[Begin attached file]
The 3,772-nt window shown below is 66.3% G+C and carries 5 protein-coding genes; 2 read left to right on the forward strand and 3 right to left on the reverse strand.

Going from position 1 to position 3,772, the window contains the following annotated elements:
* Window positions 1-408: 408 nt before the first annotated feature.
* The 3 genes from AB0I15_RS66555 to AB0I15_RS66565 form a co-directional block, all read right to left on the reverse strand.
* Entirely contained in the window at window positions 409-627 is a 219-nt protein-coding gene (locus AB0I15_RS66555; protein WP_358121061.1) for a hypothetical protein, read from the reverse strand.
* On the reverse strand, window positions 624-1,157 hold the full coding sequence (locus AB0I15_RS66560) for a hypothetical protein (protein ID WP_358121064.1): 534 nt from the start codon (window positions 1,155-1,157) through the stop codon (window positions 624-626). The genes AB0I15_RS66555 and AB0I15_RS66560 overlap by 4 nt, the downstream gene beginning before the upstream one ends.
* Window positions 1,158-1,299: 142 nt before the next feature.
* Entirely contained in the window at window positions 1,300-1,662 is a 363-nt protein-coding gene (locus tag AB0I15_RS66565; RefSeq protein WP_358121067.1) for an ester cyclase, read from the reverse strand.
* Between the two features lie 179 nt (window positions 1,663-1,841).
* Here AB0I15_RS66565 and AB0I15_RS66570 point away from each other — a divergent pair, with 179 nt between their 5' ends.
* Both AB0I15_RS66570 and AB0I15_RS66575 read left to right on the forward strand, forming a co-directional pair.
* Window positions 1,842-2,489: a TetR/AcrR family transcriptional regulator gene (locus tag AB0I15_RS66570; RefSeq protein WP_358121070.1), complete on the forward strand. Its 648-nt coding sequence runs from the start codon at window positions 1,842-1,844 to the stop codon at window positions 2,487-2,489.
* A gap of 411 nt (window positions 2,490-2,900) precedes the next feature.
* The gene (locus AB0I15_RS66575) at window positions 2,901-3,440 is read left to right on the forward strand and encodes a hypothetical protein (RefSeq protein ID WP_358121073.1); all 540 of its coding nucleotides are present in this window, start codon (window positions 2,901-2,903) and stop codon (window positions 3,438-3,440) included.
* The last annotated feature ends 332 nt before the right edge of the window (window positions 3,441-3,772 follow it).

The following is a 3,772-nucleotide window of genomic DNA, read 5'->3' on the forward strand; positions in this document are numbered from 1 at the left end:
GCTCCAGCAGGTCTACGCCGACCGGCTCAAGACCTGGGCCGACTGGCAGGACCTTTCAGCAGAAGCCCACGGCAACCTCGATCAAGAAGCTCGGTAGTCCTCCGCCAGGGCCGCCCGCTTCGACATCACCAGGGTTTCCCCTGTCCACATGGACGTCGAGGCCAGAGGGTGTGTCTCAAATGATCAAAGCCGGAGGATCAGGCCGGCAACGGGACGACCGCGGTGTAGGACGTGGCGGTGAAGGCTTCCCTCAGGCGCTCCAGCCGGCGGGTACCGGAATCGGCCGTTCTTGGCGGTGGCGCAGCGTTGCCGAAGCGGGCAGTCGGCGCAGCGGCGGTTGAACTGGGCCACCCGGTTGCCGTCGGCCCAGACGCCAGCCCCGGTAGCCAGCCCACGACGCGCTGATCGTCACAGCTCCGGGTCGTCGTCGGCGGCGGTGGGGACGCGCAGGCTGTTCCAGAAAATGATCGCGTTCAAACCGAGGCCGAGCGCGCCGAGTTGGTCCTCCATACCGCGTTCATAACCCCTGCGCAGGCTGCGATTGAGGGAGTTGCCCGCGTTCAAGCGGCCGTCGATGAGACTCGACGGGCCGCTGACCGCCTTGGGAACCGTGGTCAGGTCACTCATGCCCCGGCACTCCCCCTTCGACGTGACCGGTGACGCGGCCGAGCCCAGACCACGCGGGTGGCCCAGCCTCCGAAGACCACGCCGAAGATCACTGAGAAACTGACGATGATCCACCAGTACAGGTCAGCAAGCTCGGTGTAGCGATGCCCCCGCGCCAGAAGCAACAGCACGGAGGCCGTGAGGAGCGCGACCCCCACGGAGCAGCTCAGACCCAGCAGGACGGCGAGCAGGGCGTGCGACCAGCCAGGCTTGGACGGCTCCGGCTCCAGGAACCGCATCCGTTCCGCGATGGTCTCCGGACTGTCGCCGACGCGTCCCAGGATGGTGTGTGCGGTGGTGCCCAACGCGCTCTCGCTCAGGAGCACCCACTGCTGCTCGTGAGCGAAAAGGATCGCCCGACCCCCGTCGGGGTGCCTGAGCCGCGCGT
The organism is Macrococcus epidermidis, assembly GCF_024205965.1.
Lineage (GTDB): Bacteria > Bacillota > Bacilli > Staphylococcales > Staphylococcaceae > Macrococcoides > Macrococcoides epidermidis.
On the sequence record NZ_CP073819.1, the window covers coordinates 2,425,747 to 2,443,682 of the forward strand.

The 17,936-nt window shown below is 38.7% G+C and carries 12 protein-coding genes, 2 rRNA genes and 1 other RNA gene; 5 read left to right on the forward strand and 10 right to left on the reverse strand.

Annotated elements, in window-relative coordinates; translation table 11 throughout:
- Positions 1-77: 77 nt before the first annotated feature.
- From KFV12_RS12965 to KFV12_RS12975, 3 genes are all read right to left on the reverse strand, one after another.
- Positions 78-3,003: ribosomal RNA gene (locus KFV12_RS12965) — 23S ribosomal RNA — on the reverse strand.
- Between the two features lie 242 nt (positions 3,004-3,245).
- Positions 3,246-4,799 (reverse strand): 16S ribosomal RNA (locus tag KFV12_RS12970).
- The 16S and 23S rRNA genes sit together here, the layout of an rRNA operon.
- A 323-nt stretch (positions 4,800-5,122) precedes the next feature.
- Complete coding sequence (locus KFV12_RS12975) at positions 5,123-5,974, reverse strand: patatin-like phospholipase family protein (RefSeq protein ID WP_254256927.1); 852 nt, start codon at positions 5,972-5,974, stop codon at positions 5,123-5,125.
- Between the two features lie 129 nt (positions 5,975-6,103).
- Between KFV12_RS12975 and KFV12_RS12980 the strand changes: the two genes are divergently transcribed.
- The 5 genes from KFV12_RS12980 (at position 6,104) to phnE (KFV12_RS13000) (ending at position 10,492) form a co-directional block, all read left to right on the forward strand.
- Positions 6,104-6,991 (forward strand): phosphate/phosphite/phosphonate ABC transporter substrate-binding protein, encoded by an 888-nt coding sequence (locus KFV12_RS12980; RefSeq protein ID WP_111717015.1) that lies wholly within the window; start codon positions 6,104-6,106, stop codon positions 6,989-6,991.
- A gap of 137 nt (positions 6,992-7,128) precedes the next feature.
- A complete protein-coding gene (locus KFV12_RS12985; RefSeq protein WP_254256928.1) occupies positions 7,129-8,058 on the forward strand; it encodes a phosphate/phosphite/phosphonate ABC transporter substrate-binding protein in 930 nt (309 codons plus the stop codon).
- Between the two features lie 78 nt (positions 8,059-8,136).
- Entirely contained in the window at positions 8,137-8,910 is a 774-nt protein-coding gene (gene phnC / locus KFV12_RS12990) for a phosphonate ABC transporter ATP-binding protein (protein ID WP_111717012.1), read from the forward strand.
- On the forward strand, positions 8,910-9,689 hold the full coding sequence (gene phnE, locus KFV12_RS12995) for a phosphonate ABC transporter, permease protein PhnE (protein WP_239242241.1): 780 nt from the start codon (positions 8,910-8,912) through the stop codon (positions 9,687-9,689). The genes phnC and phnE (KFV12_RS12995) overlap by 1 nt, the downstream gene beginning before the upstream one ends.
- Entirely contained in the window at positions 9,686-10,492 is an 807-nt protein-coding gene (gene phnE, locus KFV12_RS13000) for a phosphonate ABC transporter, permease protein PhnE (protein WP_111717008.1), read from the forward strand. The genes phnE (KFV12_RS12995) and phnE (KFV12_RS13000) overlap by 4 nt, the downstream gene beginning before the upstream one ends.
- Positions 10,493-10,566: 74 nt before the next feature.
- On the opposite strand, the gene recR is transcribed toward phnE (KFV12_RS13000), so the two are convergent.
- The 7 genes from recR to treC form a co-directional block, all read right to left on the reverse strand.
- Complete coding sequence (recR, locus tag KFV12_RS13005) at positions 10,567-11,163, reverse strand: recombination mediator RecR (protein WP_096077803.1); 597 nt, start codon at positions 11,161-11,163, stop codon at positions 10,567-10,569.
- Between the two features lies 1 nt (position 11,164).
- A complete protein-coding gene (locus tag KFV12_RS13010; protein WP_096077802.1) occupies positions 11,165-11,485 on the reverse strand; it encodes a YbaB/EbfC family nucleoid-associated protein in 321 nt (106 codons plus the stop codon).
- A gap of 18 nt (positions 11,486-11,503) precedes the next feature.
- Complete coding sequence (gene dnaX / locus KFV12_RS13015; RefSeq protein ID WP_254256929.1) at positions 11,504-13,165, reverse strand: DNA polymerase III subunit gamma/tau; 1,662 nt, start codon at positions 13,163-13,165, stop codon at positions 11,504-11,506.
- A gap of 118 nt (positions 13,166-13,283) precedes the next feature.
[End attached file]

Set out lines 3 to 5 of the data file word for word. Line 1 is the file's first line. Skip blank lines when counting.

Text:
* Window positions 1-408: 408 nt before the first annotated feature.
* The 3 genes from AB0I15_RS66555 to AB0I15_RS66565 form a co-directional block, all read right to left on the reverse strand.
* Entirely contained in the window at window positions 409-627 is a 219-nt protein-coding gene (locus AB0I15_RS66555; protein WP_358121061.1) for a hypothetical protein, read from the reverse strand.